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January 18, 2004

Broadcast captioning luring court reporters

From: Coshocton Tribune, OH - Jan 18, 2004

Captions provided by the following

By CARY ASHBY Staff Writer


Lynn Els prepares to demonstrate some of the captioning work she does from her Warsaw home. Els also works as a freelance court reporter for the Coshocton County Common Pleas Court.

WARSAW -- Freelance court reporter Lynn Els of Warsaw said writing captions for local television news broadcasts is much more challenging than doing national news.

"National news is a lot slower- paced," she said about doing her homework assignments for the University of Mississippi.

Many veteran court reporters, like Els, work in front of the tube in the expanding market of broadcast captioning for the deaf and hard-of-hearing.

An estimated 500 people around the country, mostly working out of their homes, type the captions that appear on the screen for "American Idol," the Home Shopping Network, "Court TV" and other programs.

"A lot of people don't realize how they get up there. My brother didn't even know," said Lisa Wiesman of Cincinnati.

Wiesman, a court reporter for 18 years, said she was enticed by the flexible hours of her new career as a broadcast captioner.

Els, who freelances for Coshocton County Common Pleas Court, said the strategy in writing captions is different than court reporting.

"My responsibility as a court reporter is to be verbatim. I have to make sure I get every word. I'm not as concerned if it translates properly at the time," Els explained.

In contrast, she said closed captioning emphasizes readability and accuracy. Els said she can edit her court transcripts later, but she doesn't have that luxury with captioning.

"Once it's on the screen, it's there. You can't have it back," said Els, a court reporter since 1985.

Kathy DiLorenzo, who oversees recruiting at captioning company VITAC Corp. of Canonsburg, Pa., estimated that 90 percent of captioners were previously court reporters.

The government is requiring that closed captioning be offered on new programming beginning Jan. 1, 2006. The National Court Reporters Association gave its first exam in November for certification as a broadcast captioner.

The NCRA, based in Vienna, Va., estimated there are 50,000 to 60,000 court reporters nationally.

What they do

Wiesman, 40, a suburban Cincinnati mother of three, works 22 hours a week, captioning newscasts, football games and tennis matches, cooking and shopping shows, among other programs.

Her stenographer machine is hooked into a computer in a bedroom-turned-office, and she listens on a headset to an audio feed as she watches shows as they are broadcast.

"It looks like we're behind, but we're seeing it as you're seeing it," Wiesman said about the process.

Els said there are two categories of closed captioning: live and pre-scripted. In live captioning, several words appear on the screen at a time, she said. Els said pre-scripted captioning "comes in chunks."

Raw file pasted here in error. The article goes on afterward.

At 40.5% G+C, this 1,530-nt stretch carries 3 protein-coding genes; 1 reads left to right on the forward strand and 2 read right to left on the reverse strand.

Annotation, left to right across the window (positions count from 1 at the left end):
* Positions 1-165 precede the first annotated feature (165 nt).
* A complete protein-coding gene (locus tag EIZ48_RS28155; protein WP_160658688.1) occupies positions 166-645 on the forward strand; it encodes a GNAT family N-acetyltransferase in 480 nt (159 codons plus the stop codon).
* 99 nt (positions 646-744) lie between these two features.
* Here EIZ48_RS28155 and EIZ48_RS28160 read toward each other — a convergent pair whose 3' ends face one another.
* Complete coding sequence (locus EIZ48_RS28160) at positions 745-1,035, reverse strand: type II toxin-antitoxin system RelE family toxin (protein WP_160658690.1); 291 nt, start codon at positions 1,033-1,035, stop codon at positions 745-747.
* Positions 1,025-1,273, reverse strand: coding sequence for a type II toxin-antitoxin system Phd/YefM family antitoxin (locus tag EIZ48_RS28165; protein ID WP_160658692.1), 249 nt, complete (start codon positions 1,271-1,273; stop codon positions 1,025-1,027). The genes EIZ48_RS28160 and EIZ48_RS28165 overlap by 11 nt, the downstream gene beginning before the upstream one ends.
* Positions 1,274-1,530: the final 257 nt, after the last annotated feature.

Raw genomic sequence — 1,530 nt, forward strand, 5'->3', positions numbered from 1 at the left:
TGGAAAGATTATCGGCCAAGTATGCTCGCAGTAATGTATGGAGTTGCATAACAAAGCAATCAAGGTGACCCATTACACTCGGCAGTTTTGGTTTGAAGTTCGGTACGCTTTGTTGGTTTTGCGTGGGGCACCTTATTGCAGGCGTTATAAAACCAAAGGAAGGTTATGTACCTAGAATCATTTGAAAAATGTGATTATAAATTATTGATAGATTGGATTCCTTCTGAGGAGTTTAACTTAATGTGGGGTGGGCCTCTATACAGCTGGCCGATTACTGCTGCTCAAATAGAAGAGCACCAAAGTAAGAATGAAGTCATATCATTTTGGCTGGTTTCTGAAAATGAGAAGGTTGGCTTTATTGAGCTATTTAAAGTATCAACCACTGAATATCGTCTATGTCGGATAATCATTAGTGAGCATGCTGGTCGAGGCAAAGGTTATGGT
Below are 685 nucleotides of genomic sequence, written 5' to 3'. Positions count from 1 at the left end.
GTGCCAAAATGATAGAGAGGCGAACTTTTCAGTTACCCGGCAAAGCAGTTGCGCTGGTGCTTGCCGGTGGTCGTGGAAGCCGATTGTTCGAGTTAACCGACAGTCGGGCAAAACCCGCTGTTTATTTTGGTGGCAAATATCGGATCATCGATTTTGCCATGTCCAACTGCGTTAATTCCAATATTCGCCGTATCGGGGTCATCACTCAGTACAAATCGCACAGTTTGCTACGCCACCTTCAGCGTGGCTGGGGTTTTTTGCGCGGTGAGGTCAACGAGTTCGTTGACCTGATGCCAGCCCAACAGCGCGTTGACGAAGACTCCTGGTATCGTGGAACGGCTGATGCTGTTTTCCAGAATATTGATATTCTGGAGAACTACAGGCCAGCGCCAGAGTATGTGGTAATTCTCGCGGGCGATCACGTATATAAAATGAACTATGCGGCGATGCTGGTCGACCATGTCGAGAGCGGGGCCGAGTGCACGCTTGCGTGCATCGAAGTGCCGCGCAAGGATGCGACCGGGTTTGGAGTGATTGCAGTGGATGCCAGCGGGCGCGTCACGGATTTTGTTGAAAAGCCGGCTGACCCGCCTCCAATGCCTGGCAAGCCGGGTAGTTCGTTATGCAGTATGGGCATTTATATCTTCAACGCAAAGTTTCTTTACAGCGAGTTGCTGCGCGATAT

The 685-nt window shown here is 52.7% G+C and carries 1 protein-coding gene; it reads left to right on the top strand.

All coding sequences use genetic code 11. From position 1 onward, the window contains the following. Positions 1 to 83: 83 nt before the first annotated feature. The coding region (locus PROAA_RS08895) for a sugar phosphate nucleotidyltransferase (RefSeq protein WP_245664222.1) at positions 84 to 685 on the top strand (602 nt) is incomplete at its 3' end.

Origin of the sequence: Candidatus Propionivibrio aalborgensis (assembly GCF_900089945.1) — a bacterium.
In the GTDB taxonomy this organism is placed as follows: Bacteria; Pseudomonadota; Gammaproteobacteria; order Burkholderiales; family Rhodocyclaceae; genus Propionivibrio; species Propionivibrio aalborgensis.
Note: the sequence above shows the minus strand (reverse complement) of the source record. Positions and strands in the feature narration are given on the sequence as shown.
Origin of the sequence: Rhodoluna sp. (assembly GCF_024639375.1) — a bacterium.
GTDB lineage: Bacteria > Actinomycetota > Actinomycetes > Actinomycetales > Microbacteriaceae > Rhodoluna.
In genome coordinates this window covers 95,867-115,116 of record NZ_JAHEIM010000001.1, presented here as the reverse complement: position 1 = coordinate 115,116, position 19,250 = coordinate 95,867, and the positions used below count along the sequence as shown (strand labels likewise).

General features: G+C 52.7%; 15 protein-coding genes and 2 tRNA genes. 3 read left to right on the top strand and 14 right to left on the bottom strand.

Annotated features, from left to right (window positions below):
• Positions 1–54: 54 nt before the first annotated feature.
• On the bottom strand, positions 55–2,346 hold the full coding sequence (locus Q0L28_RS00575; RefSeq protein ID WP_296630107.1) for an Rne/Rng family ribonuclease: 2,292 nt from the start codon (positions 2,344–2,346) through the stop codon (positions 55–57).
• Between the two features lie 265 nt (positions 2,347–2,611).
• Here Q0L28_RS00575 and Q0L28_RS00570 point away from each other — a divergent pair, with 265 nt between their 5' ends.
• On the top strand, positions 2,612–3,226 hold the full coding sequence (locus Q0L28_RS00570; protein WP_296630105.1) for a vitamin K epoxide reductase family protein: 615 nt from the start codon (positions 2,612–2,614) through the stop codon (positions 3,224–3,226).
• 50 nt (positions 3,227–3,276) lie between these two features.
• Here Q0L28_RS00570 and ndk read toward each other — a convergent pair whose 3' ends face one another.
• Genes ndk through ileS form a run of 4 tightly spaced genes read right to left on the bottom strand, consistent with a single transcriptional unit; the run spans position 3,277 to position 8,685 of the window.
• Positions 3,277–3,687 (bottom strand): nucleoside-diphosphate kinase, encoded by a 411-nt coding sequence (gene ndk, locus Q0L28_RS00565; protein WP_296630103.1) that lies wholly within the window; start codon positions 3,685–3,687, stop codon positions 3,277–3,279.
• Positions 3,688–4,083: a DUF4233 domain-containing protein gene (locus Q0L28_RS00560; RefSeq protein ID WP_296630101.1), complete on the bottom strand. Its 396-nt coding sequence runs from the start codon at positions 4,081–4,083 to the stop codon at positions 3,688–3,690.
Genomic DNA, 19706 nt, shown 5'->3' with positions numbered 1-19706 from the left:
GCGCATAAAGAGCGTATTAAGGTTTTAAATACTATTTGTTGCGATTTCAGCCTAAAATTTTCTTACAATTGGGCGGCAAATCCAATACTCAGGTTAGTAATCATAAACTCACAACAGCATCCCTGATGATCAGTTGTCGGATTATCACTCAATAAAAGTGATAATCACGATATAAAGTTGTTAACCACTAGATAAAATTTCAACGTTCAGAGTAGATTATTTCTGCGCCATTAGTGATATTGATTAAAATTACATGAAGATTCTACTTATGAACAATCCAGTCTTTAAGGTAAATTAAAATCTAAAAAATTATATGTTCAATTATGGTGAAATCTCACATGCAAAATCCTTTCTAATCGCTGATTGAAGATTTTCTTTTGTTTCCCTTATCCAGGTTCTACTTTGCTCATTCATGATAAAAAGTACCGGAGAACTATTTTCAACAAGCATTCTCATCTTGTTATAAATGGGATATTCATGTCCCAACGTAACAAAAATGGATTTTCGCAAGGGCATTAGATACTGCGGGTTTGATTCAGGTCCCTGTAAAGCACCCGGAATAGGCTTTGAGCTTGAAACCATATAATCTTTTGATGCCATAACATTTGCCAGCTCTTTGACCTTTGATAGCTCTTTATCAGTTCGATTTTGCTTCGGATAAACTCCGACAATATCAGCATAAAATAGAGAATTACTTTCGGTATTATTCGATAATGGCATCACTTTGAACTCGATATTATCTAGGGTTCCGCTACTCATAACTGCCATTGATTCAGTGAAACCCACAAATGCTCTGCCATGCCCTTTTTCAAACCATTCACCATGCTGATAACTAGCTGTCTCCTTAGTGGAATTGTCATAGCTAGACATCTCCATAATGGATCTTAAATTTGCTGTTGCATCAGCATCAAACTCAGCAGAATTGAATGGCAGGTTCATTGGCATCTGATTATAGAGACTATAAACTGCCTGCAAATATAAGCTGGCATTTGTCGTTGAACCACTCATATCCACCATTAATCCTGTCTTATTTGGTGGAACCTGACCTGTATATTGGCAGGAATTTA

A mother of four children between the ages of six and 15, Els said her Ole Miss curriculum requires her to practice two hours each day and five on the weekends.

Years ago, people who wanted to see broadcast captions had to buy devices to hook up to their televisions. They now can automatically bring in captions, unless the user clicks on a menu to turn off the feature.

Captioners work faster than the flow of words. They are certified at speeds up to 260 words per minute, while the typical rate of conversation is 150 to 170 words a minute.

The world record for transcribing was set by Nat Behren in 1922 at 350 words, according to the Ohio Court Reporters Association.

Captioners compile lists of commonly used terms in their machines' computer memories called "dictionaries." Each term has a stenographic symbol, which when struck sends the corresponding words onto the television screen.

There's no deleting the mistakes.

Preparation time and challenges

Although they research their subjects -- often on an event's Web site -- captioners still can be forced to improvise. Foreign names might be pronounced in foreign accents; speakers sometimes compete against each other or background noise.

Els averages about one hour of preparation time to research unfamiliar terms and names.

She said she then puts those words in her "job dictionary," a smaller computer memory program for specific events. Job dictionaries are also used for covering topics such as sports, weather and religion.

Wiesman is a pro football fan but knows a colleague who doesn't follow the sport -- or its jargon -- yet still captions games.

"Sometimes you're wondering whether they said 'shovel pass' or 'shuffle pass,"' she said.

In those instances, the transcriber can type "unintelligible" or "inaudible," use a phonetic spelling or skip a name in favor of a general reference to a player. If they fall behind, they eliminate less-essential parts of a sentence and summarize.

Another challenge, Els said is possibly using an offensive word -- which she called "no-no words" -- instead of a similarly spelled common word. For example, she said captioners can change the meaning of a show's scene by mistakenly using the word "gay" instead of "guy."

"I have to make sure the offensive words are hard to hit," she said.

Captioners have some say over their hours, which typically involve some weekend and late-night stints.

Wiesman tries to work when her children are in school and her husband is home to care for their baby. She instructs her children to stay out of the room when she is working, but sometimes they slip her a note asking for attention. Her response?

"I give them the evil eye," she said.

The Associated Press contributed to this story.


At a glance

On the Web

National Court Reporters Association:

National Captioning Institute:


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